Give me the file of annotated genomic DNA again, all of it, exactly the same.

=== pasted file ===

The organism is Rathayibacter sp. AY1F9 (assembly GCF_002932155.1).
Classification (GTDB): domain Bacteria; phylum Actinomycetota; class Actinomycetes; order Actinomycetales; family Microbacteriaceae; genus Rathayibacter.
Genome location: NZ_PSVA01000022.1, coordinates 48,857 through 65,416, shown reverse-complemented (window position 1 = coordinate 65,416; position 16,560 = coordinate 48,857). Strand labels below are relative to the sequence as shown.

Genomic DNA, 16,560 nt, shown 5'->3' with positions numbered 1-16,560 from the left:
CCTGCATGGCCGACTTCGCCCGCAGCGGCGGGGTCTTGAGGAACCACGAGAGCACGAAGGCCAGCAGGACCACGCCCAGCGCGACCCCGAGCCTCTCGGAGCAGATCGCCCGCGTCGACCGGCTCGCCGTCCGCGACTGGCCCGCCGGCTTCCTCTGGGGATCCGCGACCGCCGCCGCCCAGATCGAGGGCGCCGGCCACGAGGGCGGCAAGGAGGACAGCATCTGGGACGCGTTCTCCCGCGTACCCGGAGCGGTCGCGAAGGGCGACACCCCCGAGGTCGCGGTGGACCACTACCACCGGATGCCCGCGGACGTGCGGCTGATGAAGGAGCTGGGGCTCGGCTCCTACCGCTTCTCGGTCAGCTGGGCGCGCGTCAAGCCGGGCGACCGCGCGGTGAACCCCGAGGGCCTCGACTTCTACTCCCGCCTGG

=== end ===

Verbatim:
The organism is Rathayibacter sp. AY1F9 (assembly GCF_002932155.1).
Classification (GTDB): domain Bacteria; phylum Actinomycetota; class Actinomycetes; order Actinomycetales; family Microbacteriaceae; genus Rathayibacter.
Genome location: NZ_PSVA01000022.1, coordinates 48,857 through 65,416, shown reverse-complemented (window position 1 = coordinate 65,416; position 16,560 = coordinate 48,857). Strand labels below are relative to the sequence as shown.

Genomic DNA, 16,560 nt, shown 5'->3' with positions numbered 1-16,560 from the left:
CCTGCATGGCCGACTTCGCCCGCAGCGGCGGGGTCTTGAGGAACCACGAGAGCACGAAGGCCAGCAGGACCACGCCCAGCGCGACCCCGAGCCTCTCGGAGCAGATCGCCCGCGTCGACCGGCTCGCCGTCCGCGACTGGCCCGCCGGCTTCCTCTGGGGATCCGCGACCGCCGCCGCCCAGATCGAGGGCGCCGGCCACGAGGGCGGCAAGGAGGACAGCATCTGGGACGCGTTCTCCCGCGTACCCGGAGCGGTCGCGAAGGGCGACACCCCCGAGGTCGCGGTGGACCACTACCACCGGATGCCCGCGGACGTGCGGCTGATGAAGGAGCTGGGGCTCGGCTCCTACCGCTTCTCGGTCAGCTGGGCGCGCGTCAAGCCGGGCGACCGCGCGGTGAACCCCGAGGGCCTCGACTTCTACTCCCGCCTGG